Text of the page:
Joseph Dorsey

This article was written by Paul Winter

On July 9, 1884, the St. Louis Maroons of the Union Association played the Baltimore Monumentals in Baltimore, with both starting pitchers making their major-league debuts. Henry Boyle pitched for the Maroons, allowing just four hits and no unearned runs. “Dorsey, late of the Trentons, pitched for the home team, but was batted out of position in the third inning and [Yank] Robinson took his place.”1 Baltimore lost, 8-2. Dorsey struck out three, walked five, and threw a wild pitch in four innings. He allowed all eight of the St. Louis runs (four earned). After Robinson took over, Dorsey moved to right field. At the plate, he was hitless in three at-bats. Boyle would go on to pitch in 207 games in the majors over six seasons. That would be 206 more games pitched than Dorsey, whose big-league career started and ended that day.

For many years, it was thought that this Dorsey was Michael Jeremiah (Jerry) Dorsey, until it was shown that Jerry Dorsey was playing elsewhere while our subject was pitching for Trenton in June 1884.2 The Trenton pitcher was determined to be Joseph Wilbur Dorsey, referred to as J.W. Dorsey or J. Wilbur Dorsey in newspaper accounts from 1885 and 1886. He went by J.W. Dorsey in his later professional life but seems to have been known as Wilbur with his family.

Joseph Wilbur Dorsey was born in Baltimore, Maryland, in 1864.3 He was the only child of stonecutter Joseph I. Dorsey (1815-1886) and Margaret A. Middlekauff (1831-1901).4 Joseph I. Dorsey was single in the 1860 Census, so J.W.’s parents married sometime between 1860 and 1864. The 1880 Census record states that both parents were born in Maryland, as were all four grandparents. The Dorsey family (descended from Col. Edward D’Arcy) appears to have come to Maryland from England as early as 1690. His mother’s family appears to have come from Germany in the early 1700s. Both family names are well represented in the Maryland newspapers in the mid- to late 1800s.

No information about Dorsey’s life before 1884 has surfaced yet. The first available press mention dates from June 8, 1884. The Baltimore Sun reported, “Dorsey, an amateur pitcher of this city, pitched against the Baltimore Unions yesterday. He was quite effective, striking out eight men, and only had eight base hits made off him.” Dorsey’s club, the Baltimore Arctics, lost to the Unions by a score of 7-1.5 However, chances are that this game brought him to the attention of the Trenton, New Jersey, club in the Eastern League, because a few days later he signed to pitch for them. “A new pitcher named Dorsey arrived from Baltimore last night. Manager [Patrick] Powers will try him.”6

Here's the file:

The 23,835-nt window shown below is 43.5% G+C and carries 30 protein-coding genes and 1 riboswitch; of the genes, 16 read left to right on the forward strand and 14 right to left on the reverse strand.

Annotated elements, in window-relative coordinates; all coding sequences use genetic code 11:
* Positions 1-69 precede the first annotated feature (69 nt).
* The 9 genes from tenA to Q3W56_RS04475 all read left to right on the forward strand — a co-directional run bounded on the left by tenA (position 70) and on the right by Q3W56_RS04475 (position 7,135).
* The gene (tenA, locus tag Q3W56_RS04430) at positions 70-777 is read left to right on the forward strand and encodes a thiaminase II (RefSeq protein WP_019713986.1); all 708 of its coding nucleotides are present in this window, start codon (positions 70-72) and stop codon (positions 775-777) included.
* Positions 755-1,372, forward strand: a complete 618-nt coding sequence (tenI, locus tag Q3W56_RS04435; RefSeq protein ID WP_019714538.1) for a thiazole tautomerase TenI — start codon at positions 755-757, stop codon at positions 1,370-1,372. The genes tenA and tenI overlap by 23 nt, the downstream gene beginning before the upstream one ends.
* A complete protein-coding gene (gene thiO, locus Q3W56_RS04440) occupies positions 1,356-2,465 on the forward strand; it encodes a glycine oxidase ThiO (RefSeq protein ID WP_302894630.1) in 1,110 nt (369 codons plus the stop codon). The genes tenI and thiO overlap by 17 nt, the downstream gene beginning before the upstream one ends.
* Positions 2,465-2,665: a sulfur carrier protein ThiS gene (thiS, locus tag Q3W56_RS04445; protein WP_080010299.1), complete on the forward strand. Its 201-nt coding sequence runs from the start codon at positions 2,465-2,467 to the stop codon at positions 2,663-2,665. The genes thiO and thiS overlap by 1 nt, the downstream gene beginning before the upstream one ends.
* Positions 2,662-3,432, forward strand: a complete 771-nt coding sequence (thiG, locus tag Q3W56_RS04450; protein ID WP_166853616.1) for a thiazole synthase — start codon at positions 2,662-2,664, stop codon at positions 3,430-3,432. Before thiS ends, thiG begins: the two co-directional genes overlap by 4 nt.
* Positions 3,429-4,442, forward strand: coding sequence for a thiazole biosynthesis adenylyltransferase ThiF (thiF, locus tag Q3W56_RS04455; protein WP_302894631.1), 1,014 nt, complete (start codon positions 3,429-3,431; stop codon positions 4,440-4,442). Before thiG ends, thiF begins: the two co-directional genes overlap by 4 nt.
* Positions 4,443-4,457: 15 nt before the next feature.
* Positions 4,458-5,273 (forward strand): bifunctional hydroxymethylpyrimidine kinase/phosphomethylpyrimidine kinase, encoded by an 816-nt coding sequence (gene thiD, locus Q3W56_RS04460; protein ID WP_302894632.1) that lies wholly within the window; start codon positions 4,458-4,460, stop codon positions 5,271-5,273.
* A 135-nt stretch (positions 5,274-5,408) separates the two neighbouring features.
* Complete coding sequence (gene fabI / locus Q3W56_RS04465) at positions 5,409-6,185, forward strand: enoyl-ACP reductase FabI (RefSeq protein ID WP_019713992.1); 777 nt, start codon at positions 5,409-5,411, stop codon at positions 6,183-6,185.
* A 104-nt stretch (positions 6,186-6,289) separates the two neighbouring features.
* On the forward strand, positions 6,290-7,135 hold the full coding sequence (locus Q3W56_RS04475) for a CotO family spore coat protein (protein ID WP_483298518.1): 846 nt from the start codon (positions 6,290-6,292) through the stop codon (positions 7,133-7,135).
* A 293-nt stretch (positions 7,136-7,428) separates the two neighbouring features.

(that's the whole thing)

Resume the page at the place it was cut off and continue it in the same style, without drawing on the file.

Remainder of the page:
After pitching in a few games with Trenton in late June and early July, Dorsey got his start with Baltimore on July 9, 1884. Baltimore had started Bill Sweeney in more than half of its games since the start of June, while John Ryan made the last of his six starts with the club in that same time frame on July 3, an 18-7 loss to Cincinnati.7 If the club was trying to identify another pitcher to replace Ryan, that could be why they gave Dorsey a shot. However, he was not able to capitalize on the opportunity. It is not clear if or where he pitched that summer after his one game in the majors.

The following summer, Dorsey pitched and played second base for the East Patrick Street Club in Frederick, Maryland. In mid-July, he left Frederick to pitch for the club in Lonaconing, Maryland.8 “Dorsey, formerly of the East Patrick street battery, is doing well in Lonaconing. In a game with the Cumberland club the first of the week, he struck out 22 men.”9 In addition to striking out 22 batters in one game, one other notable thing happened to him that summer. While in Atlantic City, New Jersey, in August, he saved a woman from drowning. The incident didn’t seem to make the news at the time, but the following winter, it became a big story, hitting the wires nationwide.